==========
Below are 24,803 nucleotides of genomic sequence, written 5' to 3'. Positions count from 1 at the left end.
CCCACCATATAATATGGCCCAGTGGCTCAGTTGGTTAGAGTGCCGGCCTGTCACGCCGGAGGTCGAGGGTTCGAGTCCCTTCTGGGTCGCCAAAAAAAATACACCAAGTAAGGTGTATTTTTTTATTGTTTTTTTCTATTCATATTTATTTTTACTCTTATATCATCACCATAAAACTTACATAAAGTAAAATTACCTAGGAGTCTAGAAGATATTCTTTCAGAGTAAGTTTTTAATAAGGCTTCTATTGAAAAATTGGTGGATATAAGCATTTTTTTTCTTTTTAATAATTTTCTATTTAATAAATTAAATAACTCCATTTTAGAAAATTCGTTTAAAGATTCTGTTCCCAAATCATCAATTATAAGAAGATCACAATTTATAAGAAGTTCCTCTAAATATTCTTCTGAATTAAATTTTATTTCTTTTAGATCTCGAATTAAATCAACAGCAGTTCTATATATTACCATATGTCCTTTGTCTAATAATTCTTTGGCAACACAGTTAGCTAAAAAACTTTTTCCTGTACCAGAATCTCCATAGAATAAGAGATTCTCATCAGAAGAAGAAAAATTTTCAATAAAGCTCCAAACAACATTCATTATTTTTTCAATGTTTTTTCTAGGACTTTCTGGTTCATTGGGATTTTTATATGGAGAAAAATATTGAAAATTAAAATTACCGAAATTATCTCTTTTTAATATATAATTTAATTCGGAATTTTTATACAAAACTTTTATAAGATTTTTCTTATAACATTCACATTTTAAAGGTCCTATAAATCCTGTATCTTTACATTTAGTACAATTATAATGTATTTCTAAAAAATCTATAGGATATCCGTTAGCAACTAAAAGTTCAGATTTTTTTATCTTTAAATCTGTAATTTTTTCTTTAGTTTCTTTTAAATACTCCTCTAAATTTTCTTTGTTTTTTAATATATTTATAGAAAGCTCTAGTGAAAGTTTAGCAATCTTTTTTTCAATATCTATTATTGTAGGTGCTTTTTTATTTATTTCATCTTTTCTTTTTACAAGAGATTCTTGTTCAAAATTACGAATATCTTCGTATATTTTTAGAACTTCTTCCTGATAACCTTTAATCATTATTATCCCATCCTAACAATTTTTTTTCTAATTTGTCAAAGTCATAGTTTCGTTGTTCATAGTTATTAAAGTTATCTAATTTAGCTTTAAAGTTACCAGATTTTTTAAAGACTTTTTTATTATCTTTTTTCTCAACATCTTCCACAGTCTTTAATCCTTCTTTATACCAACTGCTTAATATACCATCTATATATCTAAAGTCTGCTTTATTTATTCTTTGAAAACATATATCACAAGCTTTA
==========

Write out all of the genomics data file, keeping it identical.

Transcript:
Below are 24,803 nucleotides of genomic sequence, written 5' to 3'. Positions count from 1 at the left end.
CCCACCATATAATATGGCCCAGTGGCTCAGTTGGTTAGAGTGCCGGCCTGTCACGCCGGAGGTCGAGGGTTCGAGTCCCTTCTGGGTCGCCAAAAAAAATACACCAAGTAAGGTGTATTTTTTTATTGTTTTTTTCTATTCATATTTATTTTTACTCTTATATCATCACCATAAAACTTACATAAAGTAAAATTACCTAGGAGTCTAGAAGATATTCTTTCAGAGTAAGTTTTTAATAAGGCTTCTATTGAAAAATTGGTGGATATAAGCATTTTTTTTCTTTTTAATAATTTTCTATTTAATAAATTAAATAACTCCATTTTAGAAAATTCGTTTAAAGATTCTGTTCCCAAATCATCAATTATAAGAAGATCACAATTTATAAGAAGTTCCTCTAAATATTCTTCTGAATTAAATTTTATTTCTTTTAGATCTCGAATTAAATCAACAGCAGTTCTATATATTACCATATGTCCTTTGTCTAATAATTCTTTGGCAACACAGTTAGCTAAAAAACTTTTTCCTGTACCAGAATCTCCATAGAATAAGAGATTCTCATCAGAAGAAGAAAAATTTTCAATAAAGCTCCAAACAACATTCATTATTTTTTCAATGTTTTTTCTAGGACTTTCTGGTTCATTGGGATTTTTATATGGAGAAAAATATTGAAAATTAAAATTACCGAAATTATCTCTTTTTAATATATAATTTAATTCGGAATTTTTATACAAAACTTTTATAAGATTTTTCTTATAACATTCACATTTTAAAGGTCCTATAAATCCTGTATCTTTACATTTAGTACAATTATAATGTATTTCTAAAAAATCTATAGGATATCCGTTAGCAACTAAAAGTTCAGATTTTTTTATCTTTAAATCTGTAATTTTTTCTTTAGTTTCTTTTAAATACTCCTCTAAATTTTCTTTGTTTTTTAATATATTTATAGAAAGCTCTAGTGAAAGTTTAGCAATCTTTTTTTCAATATCTATTATTGTAGGTGCTTTTTTATTTATTTCATCTTTTCTTTTTACAAGAGATTCTTGTTCAAAATTACGAATATCTTCGTATATTTTTAGAACTTCTTCCTGATAACCTTTAATCATTATTATCCCATCCTAACAATTTTTTTTCTAATTTGTCAAAGTCATAGTTTCGTTGTTCATAGTTATTAAAGTTATCTAATTTAGCTTTAAAGTTACCAGATTTTTTAAAGACTTTTTTATTATCTTTTTTCTCAACATCTTCCACAGTCTTTAATCCTTCTTTATACCAACTGCTTAATATACCATCTATATATCTAAAGTCTGCTTTATTTATTCTTTGAAAACATATATCACAAGCTTTA